Portrait of Lady Springett at Pennsbury Manor

Sharing the Common Wealth showcases objects, artifacts, documents, structures and buildings from the collections of PHMC.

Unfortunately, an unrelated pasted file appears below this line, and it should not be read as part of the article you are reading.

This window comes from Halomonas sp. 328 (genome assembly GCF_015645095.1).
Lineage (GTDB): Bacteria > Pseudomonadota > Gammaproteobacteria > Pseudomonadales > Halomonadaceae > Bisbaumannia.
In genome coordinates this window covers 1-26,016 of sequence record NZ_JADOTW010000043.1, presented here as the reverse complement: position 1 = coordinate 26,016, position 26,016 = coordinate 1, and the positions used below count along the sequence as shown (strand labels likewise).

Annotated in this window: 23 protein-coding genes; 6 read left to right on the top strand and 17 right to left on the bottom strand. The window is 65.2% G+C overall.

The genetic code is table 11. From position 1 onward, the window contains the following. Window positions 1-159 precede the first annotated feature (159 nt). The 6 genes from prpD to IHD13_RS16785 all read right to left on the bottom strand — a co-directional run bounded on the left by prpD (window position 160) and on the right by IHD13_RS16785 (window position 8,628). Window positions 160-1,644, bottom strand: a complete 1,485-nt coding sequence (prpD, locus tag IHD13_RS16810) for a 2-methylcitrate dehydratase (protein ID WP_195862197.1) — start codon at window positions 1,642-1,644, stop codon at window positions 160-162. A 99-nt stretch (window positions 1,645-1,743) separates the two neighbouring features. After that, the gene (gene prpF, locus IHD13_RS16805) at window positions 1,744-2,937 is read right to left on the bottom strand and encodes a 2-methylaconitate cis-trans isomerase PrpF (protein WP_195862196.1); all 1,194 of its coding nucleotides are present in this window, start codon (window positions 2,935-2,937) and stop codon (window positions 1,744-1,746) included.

In 1946, on the heels of the bicentennial of founder William Penn’s birth, the Pennsylvania Historical and Museum Commission acquired a striking portrait entitled Lady Springett. The sitter, Mary Proude Springett Pennington (1625–1682), was the mother of Penn’s first wife Gulielma Maria Springett (1644–1694). An orphaned heiress at the age of three, Lady Springett married, in 1642, Sir William Springett, who died of an illness at the age of twenty-three in 1644 — just weeks before the birth of Gulielma, his and Mary’s second child. Widowed at the age of nineteen, Lady Springett attempted to quell her sorrow — her “restless, distressed state,” as she described it — by settling in London, where she indulged in a life of excess. Ten years later, in 1654, she married Isaac Pennington and the couple embarked on a spiritual journey as Quakers, giving up all worldly trappings. Gulielma Penn could not travel with her husband on his first trip to America 325 years ago; she stayed behind to take care of her ill mother. Lady Springett died less than two weeks after her son-in-law departed England aboard the Welcome. Painted in 1663, Lady Springett is attributed to Nicholas Maes (1634–1693), of Dordrecht, The Netherlands, who studied in Rembrandt’s studio about 1650. The portrait is on view at Pennsbury Manor, Morrisville, Bucks County.